If these are not signs of servant leadership, I don't know what else would qualify. May I learn and internalize these lessons as I strive to be a better person with each passing day. God Willing.

I am not the best of mentors. I don't think I even deserve to be one actually. But there have been instances where I have to act as one either in official capacity or otherwise. So I dedicate this prose to all my mentors who never cease to inspire me and all my "mentees" from whom I continue to learn so much about human relations, the world and myself.



Thank you for reading.

Tuesday, July 20, 2010

of the hunt

it is over

Monday, June 21, 2010

of deliveries and deliverance ( Part 2 )

Everyone knew I was going to be late but not everyone knew why. I did not even try to rush back to the hospital. Fatigue and disappointment makes a lethal combo for the soul. Yet, I prevail reminding myself I have committed myself to be a paramedic and this course / experience is vital for my personal competence. Hope was waning; maybe I was not meant to deliver a baby this time round.

I headed straight to the pediatric ward where all my group members are. It was our last stop in the series of attachments within the hospital. In the footsteps to the ward, I did what I always do - suck it up. As soon as my face appears before the others, a smile masks all the negativities which reside within me. After speaking to my co-ordinator who advised me to stay and learn at the pediatric ward while she survey the potential mothers at the delivery suite. She will contact me should there be an opening for me. Was I ready to disappointed again? No. But agreed I to her plan, I did.

Dived right into the hustle and bustle in the pediatric ward. Management and care for patients in a ward setting differs from emergency pre-hospital environment I am used to. In a previous attachment to an antenatal/postnatal ward, I learnt best to tag along NYP student nurses and most fortunately, I recognised someone from that attachment now in the same ward yet again. So the student nurse assistant I became. Being busy does help chase away the memory of yesterday. I even was instructed to do a round of vital signs taking myself. Felt rather immersed into entire workings of the ward very quickly. But alas, fate beckons..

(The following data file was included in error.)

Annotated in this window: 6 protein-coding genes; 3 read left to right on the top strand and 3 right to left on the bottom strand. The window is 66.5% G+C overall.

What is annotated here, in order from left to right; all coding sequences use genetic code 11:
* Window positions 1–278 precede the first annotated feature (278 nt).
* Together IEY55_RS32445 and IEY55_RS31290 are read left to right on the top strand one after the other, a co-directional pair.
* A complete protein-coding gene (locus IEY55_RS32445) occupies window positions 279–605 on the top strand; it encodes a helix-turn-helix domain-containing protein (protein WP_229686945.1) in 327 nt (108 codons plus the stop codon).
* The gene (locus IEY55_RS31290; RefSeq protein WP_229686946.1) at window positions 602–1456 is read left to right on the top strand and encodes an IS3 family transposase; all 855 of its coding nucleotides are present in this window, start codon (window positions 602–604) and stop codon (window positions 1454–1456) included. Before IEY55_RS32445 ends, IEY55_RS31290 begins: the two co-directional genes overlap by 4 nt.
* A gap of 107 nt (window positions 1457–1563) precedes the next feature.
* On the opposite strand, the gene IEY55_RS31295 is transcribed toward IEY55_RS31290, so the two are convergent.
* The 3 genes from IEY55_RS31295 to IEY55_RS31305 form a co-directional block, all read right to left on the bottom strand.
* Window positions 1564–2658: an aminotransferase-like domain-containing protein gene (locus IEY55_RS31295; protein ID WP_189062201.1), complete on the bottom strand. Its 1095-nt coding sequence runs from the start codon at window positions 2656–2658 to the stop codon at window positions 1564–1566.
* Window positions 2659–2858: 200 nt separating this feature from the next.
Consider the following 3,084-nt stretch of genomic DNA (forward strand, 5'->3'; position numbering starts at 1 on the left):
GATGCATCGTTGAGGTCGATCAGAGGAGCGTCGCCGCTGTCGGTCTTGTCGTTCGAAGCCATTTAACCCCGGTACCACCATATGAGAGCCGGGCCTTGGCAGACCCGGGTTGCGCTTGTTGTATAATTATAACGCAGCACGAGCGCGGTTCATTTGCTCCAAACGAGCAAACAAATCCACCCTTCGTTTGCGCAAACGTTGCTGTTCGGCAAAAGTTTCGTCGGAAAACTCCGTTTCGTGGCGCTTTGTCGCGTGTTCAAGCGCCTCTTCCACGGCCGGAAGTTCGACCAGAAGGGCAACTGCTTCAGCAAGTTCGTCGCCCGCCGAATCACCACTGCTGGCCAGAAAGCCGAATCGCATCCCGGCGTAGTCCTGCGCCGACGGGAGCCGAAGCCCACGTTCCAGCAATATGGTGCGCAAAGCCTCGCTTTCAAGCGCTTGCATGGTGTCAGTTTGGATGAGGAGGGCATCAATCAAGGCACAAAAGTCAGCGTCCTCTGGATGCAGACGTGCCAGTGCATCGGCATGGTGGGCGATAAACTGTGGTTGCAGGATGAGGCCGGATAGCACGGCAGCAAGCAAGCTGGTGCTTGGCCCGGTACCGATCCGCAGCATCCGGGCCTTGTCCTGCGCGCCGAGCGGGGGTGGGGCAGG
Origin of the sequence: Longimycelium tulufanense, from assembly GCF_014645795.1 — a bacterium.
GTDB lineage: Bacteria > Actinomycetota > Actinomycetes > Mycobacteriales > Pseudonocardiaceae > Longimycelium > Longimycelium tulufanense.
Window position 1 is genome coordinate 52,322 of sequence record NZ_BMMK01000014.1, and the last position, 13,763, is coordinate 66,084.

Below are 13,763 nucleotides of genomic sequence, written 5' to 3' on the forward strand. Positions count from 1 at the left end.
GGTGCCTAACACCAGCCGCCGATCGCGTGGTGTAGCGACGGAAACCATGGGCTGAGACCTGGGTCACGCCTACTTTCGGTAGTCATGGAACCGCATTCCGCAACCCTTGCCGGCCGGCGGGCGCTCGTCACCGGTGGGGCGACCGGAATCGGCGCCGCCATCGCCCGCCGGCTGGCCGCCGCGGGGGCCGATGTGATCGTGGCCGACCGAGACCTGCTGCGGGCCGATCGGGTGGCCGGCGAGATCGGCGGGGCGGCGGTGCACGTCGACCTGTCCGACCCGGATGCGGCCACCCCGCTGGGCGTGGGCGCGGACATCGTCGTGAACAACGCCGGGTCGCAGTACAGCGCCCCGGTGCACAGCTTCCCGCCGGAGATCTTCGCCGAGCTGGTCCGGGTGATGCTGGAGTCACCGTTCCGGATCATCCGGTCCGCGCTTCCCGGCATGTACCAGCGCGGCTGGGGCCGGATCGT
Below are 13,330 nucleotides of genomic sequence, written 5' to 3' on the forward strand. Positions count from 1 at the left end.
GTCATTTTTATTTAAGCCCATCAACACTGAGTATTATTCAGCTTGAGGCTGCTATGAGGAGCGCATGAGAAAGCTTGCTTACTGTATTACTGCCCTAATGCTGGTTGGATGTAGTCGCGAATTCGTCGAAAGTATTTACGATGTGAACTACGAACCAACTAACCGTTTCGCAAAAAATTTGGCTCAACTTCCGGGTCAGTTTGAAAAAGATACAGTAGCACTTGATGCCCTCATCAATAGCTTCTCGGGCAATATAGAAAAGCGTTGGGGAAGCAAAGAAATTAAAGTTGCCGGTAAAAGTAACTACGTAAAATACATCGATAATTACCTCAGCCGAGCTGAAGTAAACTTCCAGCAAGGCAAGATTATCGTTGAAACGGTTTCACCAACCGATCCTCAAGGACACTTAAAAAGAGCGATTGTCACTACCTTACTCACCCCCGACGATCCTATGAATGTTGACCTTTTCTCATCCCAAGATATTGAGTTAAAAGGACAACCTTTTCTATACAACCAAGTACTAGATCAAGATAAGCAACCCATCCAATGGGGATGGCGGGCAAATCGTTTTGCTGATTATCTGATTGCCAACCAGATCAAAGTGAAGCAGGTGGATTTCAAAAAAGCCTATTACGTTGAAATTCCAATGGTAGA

I received a cal from my co-ordinator. Her voice signals good news. The joy of actually doing something worthwhile in the ward seem to have lifted my mood. So I handed over the thermometer to some student nurses, returned a black pen ( recordings can only be written in black; I carried only a blue pen ) and rushed down to the delivery ward.

En route, managed to help a lady who was visting some friends navigate the maze of the hospital. Why is the neonatal ICU in the women's tower? Because the neonatologists are here - I knew that only because I met one during my observation of a delivery - baby's heart rate was below the normal range, a sign of fetal distress so the neonatologist was summoned to the delivery room to assess the baby.

Arriving in the delivery suite, i initially decided not to walk in as none of us were assigned there today. The fear of being chased out by the nurse clinician was real. but the staff nurse at the triage area told to just walk in; so I did.

Familiar faces greeted me. First was the receptionist at Counter B then there was the housekeeper "makcik". Got myself acquainted to them the previous times I was there. Next was one of the advanced nursing diploma students, to whom I enquired the whereabouts of my co-ordinator. Hope resumes itself in my hearts of hearts.

< to be continued >

Wednesday, June 02, 2010

of deliveries and deliverance ( Part 1 )

you make wanna write a love song
you make wanna sing all night long
you make wanna smile when i hear your voice
and when you speak, you drown out all the noise

in my head.

- yet another unfinished song.


Yesterday at 14:51, delivered a healthy baby girl - with guidance from a staff nurse.
Witnessed 2 deliveries before. Once was last week, the other 4 years ago in the back of an ambulance.

As much as the experience of delivering a baby is blog-worthy, the biggest lesson i learnt from the whole experience was about patience.

Each of us was assigned 4 shifts at the delivery suite ( labour ward ) in Kandang Kerbau Hospital. "Us" here refers to fellow paramedic trainees currently on Obstetrics and Pediatrics Course under NYP. We were also assigned to antenatal/postnatal wards, children's emergency and pediatric wards during our nine days attachment stint after many days of long lecture hours. It was a refreshing to get out of the classroom.

Of the many objectives we had to meet, the most daunting yet also the most anticipated is conducting a delivery/childbirth. First, we have to sit in and observe a delivery. I got my chance to do just that on wednesday. It was a normal vaginal delivery but at 2 instances the doctor had to use a vacuum suction to aid the baby's descend. Baby came out healthy embraced by happy parents. I too share their joy and am very much in gratitude to them as I was turned down by many before them - uncomfortable about having a male attendant present during their delivery.